On Will and Grace, Leo grows bored of living in New York and wants to go back to Doctors Without Borders in Cambodia, but he has to tell Grace first.
Leo: Grace, you'd want me to be happy, right?
Grace: Not if it affects me in any negative way. [smiles sweetly]
On That '70s Show Eric says he and Donna should keep their engagement a secret. To demonstrate, he asks Donna's father what he'd do if they got engaged. The answer is "I'd kill you", prompting them to keep it a secret for a while.
In the season 1 finale of Breaking Bad, Skyler discovers that her sister has been shoplifting. Her husband Walt (who just robbed a chemical depository in order to make meth, while claiming he was away at a Navajo sweat lodge), asks her what she would do if it was him. She says she hopes she never has to find out.
On The West Wing, when President Bartlet was considering announcing that he had multiple sclerosis, the staff decided that it would be a good idea to have Joey Lucas do a poll asking voters how they would react if a governor announced a comparable illness. They were briefly concerned that it might look like they were announcing the illness because of the poll, but C.J. pointed out that that was ludicrous; the lies Bartlet had (mostly by omission) told would eclipse any other political fallout. So Joey Lucas did the poll, and the results were not encouraging, but they went ahead with the announcement anyway.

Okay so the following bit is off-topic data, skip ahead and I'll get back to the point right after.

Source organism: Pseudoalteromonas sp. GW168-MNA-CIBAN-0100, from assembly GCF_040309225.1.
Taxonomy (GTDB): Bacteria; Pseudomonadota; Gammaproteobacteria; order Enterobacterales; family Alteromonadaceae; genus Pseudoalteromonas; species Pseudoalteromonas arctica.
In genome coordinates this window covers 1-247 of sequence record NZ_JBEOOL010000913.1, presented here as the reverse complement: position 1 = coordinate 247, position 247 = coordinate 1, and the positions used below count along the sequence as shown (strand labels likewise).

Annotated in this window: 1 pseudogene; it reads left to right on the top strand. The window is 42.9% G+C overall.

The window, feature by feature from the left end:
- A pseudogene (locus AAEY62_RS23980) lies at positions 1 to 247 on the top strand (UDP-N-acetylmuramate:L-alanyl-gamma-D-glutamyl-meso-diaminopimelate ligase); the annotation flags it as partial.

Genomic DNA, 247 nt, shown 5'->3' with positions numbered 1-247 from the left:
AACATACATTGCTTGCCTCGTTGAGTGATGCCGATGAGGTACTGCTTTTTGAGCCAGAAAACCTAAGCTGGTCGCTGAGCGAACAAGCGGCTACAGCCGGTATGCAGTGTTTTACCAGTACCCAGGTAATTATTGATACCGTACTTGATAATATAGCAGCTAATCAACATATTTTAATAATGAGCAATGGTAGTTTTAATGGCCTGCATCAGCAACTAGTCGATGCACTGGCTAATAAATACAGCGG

In Little Shop of Horrors, Seymour was only keeping Audrey II (the plant) alive because he thought that if it died Audrey (the girl) wouldn't love him. He asked her if she would still love him, and she said that she definitely would. This is presumed to be an honest response but it is never confirmed because she dies.
In the musical Spring Awakening, Moritz tries to ask his father what would happen, "hypothetically speaking," if he failed his exams. His father immediately sees through it.
In Castlevania: Aria of Sorrow, Soma asked Mina if she'll still like him if he's Not Himself. Confused, she told him that no, she wouldn't if he changes too much. Unlike most examples, she immediately realizes that something is amiss for him to suddenly ask that, but doesn't figure out what exactly prompted the question in the first place (considering Soma tends to run off if she tries).